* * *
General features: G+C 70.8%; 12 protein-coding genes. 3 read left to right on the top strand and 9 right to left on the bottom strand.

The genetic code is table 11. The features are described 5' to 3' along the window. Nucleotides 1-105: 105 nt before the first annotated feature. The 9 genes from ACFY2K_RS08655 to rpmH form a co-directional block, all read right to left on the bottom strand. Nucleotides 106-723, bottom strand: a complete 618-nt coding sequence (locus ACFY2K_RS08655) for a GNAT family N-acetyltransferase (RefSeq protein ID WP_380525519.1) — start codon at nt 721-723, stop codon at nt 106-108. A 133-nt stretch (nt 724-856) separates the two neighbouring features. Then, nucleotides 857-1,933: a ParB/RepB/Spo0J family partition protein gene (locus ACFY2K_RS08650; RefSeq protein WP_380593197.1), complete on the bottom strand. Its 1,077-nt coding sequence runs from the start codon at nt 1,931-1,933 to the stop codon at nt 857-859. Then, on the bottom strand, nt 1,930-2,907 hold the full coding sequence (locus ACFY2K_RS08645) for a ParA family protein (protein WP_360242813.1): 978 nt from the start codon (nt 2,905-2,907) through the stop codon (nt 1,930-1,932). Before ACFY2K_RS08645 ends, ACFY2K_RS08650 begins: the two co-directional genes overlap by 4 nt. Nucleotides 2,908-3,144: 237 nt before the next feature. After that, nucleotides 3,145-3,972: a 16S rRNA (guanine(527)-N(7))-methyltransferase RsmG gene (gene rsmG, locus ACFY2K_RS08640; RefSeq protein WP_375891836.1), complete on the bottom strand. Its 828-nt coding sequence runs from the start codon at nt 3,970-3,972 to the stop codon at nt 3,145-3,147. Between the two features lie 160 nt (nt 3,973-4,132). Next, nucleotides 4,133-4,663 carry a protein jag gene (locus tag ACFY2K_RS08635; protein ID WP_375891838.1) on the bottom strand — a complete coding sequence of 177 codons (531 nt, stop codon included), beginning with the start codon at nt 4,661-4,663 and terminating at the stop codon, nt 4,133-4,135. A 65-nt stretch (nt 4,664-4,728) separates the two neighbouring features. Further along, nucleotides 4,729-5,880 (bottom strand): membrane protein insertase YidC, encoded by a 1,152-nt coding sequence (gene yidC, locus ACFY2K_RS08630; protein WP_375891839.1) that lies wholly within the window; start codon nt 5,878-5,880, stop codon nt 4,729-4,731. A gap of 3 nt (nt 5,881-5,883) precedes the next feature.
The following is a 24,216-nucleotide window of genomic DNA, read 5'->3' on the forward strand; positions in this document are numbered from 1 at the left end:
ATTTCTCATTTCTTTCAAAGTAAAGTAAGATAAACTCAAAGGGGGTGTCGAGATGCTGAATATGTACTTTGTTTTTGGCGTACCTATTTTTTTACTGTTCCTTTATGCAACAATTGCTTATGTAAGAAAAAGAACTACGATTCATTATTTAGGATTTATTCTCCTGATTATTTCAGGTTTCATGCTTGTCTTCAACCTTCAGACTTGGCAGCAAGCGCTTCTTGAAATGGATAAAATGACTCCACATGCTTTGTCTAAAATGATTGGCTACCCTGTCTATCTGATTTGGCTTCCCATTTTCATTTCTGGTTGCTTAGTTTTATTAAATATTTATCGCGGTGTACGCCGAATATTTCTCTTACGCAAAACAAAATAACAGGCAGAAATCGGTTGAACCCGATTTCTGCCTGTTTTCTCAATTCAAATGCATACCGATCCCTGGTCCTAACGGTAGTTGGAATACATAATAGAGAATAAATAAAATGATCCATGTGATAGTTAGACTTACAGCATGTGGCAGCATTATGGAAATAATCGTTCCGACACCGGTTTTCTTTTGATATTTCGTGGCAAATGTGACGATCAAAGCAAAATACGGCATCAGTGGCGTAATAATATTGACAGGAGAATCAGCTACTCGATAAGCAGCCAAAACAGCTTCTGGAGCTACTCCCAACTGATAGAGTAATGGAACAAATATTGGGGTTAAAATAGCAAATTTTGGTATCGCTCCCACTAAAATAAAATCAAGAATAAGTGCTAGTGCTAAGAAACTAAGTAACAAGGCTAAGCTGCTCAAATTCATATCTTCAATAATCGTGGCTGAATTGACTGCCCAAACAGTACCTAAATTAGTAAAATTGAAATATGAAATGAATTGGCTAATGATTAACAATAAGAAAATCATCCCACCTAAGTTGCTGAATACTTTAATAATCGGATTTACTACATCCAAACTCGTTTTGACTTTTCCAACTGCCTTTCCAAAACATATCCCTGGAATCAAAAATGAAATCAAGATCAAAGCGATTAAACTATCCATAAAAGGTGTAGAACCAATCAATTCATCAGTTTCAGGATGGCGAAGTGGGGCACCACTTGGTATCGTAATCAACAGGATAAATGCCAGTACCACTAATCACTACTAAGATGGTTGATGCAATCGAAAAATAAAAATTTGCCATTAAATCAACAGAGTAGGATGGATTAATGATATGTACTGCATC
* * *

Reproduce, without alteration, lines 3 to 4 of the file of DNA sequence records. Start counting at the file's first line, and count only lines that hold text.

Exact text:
The following is a 24,216-nucleotide window of genomic DNA, read 5'->3' on the forward strand; positions in this document are numbered from 1 at the left end:
ATTTCTCATTTCTTTCAAAGTAAAGTAAGATAAACTCAAAGGGGGTGTCGAGATGCTGAATATGTACTTTGTTTTTGGCGTACCTATTTTTTTACTGTTCCTTTATGCAACAATTGCTTATGTAAGAAAAAGAACTACGATTCATTATTTAGGATTTATTCTCCTGATTATTTCAGGTTTCATGCTTGTCTTCAACCTTCAGACTTGGCAGCAAGCGCTTCTTGAAATGGATAAAATGACTCCACATGCTTTGTCTAAAATGATTGGCTACCCTGTCTATCTGATTTGGCTTCCCATTTTCATTTCTGGTTGCTTAGTTTTATTAAATATTTATCGCGGTGTACGCCGAATATTTCTCTTACGCAAAACAAAATAACAGGCAGAAATCGGTTGAACCCGATTTCTGCCTGTTTTCTCAATTCAAATGCATACCGATCCCTGGTCCTAACGGTAGTTGGAATACATAATAGAGAATAAATAAAATGATCCATGTGATAGTTAGACTTACAGCATGTGGCAGCATTATGGAAATAATCGTTCCGACACCGGTTTTCTTTTGATATTTCGTGGCAAATGTGACGATCAAAGCAAAATACGGCATCAGTGGCGTAATAATATTGACAGGAGAATCAGCTACTCGATAAGCAGCCAAAACAGCTTCTGGAGCTACTCCCAACTGATAGAGTAATGGAACAAATATTGGGGTTAAAATAGCAAATTTTGGTATCGCTCCCACTAAAATAAAATCAAGAATAAGTGCTAGTGCTAAGAAACTAAGTAACAAGGCTAAGCTGCTCAAATTCATATCTTCAATAATCGTGGCTGAATTGACTGCCCAAACAGTACCTAAATTAGTAAAATTGAAATATGAAATGAATTGGCTAATGATTAACAATAAGAAAATCATCCCACCTAAGTTGCTGAATACTTTAATAATCGGATTTACTACATCCAAACTCGTTTTGACTTTTCCAACTGCCTTTCCAAAACATATCCCTGGAATCAAAAATGAAATCAAGATCAAAGCGATTAAACTATCCATAAAAGGTGTAGAACCAATCAATTCATCAGTTTCAGGATGGCGAAGTGGGGCACCACTTGGTATCGTAATCAACAGGATAAATGCCAGTACCACTAATCACTACTAAGATGGTTGATGCAATCGAAAAATAAAAATTTGCCATTAAATCAACAGAGTAGGATGGATTAATGATATGTACTGCATC